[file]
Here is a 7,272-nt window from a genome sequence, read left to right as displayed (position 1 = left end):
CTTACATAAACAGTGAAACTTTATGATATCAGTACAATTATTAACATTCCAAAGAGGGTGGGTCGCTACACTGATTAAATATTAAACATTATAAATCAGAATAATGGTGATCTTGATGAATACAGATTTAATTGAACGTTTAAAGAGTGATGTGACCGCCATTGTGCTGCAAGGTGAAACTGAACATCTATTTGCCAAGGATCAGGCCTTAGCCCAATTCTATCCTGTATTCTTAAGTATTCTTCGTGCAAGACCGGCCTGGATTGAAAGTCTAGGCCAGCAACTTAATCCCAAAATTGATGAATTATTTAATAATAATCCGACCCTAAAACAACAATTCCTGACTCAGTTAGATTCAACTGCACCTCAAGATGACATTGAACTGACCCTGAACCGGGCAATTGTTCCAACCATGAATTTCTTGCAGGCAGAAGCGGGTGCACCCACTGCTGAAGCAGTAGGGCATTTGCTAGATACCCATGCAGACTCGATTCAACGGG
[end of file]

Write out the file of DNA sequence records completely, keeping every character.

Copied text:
Here is a 7,272-nt window from a genome sequence, read left to right as displayed (position 1 = left end):
CTTACATAAACAGTGAAACTTTATGATATCAGTACAATTATTAACATTCCAAAGAGGGTGGGTCGCTACACTGATTAAATATTAAACATTATAAATCAGAATAATGGTGATCTTGATGAATACAGATTTAATTGAACGTTTAAAGAGTGATGTGACCGCCATTGTGCTGCAAGGTGAAACTGAACATCTATTTGCCAAGGATCAGGCCTTAGCCCAATTCTATCCTGTATTCTTAAGTATTCTTCGTGCAAGACCGGCCTGGATTGAAAGTCTAGGCCAGCAACTTAATCCCAAAATTGATGAATTATTTAATAATAATCCGACCCTAAAACAACAATTCCTGACTCAGTTAGATTCAACTGCACCTCAAGATGACATTGAACTGACCCTGAACCGGGCAATTGTTCCAACCATGAATTTCTTGCAGGCAGAAGCGGGTGCACCCACTGCTGAAGCAGTAGGGCATTTGCTAGATACCCATGCAGACTCGATTCAACGGG